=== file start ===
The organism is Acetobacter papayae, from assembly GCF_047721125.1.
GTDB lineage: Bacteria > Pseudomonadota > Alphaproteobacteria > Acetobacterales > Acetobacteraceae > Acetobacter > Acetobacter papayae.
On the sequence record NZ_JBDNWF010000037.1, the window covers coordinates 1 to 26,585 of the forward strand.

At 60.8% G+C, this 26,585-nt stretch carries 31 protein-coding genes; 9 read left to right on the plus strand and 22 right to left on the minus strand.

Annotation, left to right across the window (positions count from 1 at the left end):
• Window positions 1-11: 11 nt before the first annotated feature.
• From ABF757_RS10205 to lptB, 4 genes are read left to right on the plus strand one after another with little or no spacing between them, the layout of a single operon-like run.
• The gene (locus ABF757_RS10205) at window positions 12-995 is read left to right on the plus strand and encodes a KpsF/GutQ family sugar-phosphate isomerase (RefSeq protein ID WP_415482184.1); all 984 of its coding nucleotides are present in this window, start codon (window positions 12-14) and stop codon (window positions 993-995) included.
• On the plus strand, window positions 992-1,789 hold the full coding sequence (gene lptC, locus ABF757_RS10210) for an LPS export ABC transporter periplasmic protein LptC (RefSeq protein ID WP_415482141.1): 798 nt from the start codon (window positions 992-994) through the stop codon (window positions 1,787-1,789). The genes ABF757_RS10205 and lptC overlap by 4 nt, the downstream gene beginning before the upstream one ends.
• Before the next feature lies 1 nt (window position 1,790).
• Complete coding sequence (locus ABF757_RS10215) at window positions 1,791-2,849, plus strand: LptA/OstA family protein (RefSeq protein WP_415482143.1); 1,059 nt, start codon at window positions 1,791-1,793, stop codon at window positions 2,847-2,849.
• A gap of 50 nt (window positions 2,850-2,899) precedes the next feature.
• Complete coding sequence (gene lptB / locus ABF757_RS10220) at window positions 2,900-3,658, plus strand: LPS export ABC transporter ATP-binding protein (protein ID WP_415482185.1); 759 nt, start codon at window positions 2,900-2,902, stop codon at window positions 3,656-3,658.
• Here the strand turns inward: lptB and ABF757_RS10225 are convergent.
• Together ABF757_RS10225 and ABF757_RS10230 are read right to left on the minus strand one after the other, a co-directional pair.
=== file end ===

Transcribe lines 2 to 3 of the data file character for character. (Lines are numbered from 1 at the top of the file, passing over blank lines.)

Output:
GTDB lineage: Bacteria > Pseudomonadota > Alphaproteobacteria > Acetobacterales > Acetobacteraceae > Acetobacter > Acetobacter papayae.
On the sequence record NZ_JBDNWF010000037.1, the window covers coordinates 1 to 26,585 of the forward strand.